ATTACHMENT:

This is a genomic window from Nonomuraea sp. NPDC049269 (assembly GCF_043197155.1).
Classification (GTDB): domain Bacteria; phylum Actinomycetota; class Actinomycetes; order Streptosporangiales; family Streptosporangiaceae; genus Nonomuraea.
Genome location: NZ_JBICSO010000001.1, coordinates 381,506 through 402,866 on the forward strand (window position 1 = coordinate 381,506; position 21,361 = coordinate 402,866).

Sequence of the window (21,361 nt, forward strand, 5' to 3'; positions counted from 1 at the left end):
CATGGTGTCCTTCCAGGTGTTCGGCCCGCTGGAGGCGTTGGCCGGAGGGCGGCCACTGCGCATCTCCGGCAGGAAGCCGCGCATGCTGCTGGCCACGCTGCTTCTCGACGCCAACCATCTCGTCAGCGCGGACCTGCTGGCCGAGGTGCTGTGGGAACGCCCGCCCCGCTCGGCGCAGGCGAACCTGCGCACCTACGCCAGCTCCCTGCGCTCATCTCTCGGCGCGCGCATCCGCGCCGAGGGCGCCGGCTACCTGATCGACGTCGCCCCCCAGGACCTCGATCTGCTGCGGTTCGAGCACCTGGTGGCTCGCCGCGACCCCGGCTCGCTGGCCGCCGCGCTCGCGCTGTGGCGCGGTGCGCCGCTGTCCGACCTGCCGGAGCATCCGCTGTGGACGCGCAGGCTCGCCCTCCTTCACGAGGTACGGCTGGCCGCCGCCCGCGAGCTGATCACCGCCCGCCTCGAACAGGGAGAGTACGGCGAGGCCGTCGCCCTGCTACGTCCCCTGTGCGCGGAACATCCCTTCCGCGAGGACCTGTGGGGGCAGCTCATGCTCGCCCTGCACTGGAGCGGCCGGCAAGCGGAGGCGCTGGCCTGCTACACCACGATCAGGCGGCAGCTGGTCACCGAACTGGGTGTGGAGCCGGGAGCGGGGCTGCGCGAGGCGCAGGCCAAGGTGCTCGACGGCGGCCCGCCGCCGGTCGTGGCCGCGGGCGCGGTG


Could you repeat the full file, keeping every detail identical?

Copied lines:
This is a genomic window from Nonomuraea sp. NPDC049269 (assembly GCF_043197155.1).
Classification (GTDB): domain Bacteria; phylum Actinomycetota; class Actinomycetes; order Streptosporangiales; family Streptosporangiaceae; genus Nonomuraea.
Genome location: NZ_JBICSO010000001.1, coordinates 381,506 through 402,866 on the forward strand (window position 1 = coordinate 381,506; position 21,361 = coordinate 402,866).

Sequence of the window (21,361 nt, forward strand, 5' to 3'; positions counted from 1 at the left end):
CATGGTGTCCTTCCAGGTGTTCGGCCCGCTGGAGGCGTTGGCCGGAGGGCGGCCACTGCGCATCTCCGGCAGGAAGCCGCGCATGCTGCTGGCCACGCTGCTTCTCGACGCCAACCATCTCGTCAGCGCGGACCTGCTGGCCGAGGTGCTGTGGGAACGCCCGCCCCGCTCGGCGCAGGCGAACCTGCGCACCTACGCCAGCTCCCTGCGCTCATCTCTCGGCGCGCGCATCCGCGCCGAGGGCGCCGGCTACCTGATCGACGTCGCCCCCCAGGACCTCGATCTGCTGCGGTTCGAGCACCTGGTGGCTCGCCGCGACCCCGGCTCGCTGGCCGCCGCGCTCGCGCTGTGGCGCGGTGCGCCGCTGTCCGACCTGCCGGAGCATCCGCTGTGGACGCGCAGGCTCGCCCTCCTTCACGAGGTACGGCTGGCCGCCGCCCGCGAGCTGATCACCGCCCGCCTCGAACAGGGAGAGTACGGCGAGGCCGTCGCCCTGCTACGTCCCCTGTGCGCGGAACATCCCTTCCGCGAGGACCTGTGGGGGCAGCTCATGCTCGCCCTGCACTGGAGCGGCCGGCAAGCGGAGGCGCTGGCCTGCTACACCACGATCAGGCGGCAGCTGGTCACCGAACTGGGTGTGGAGCCGGGAGCGGGGCTGCGCGAGGCGCAGGCCAAGGTGCTCGACGGCGGCCCGCCGCCGGTCGTGGCCGCGGGCGCGGTG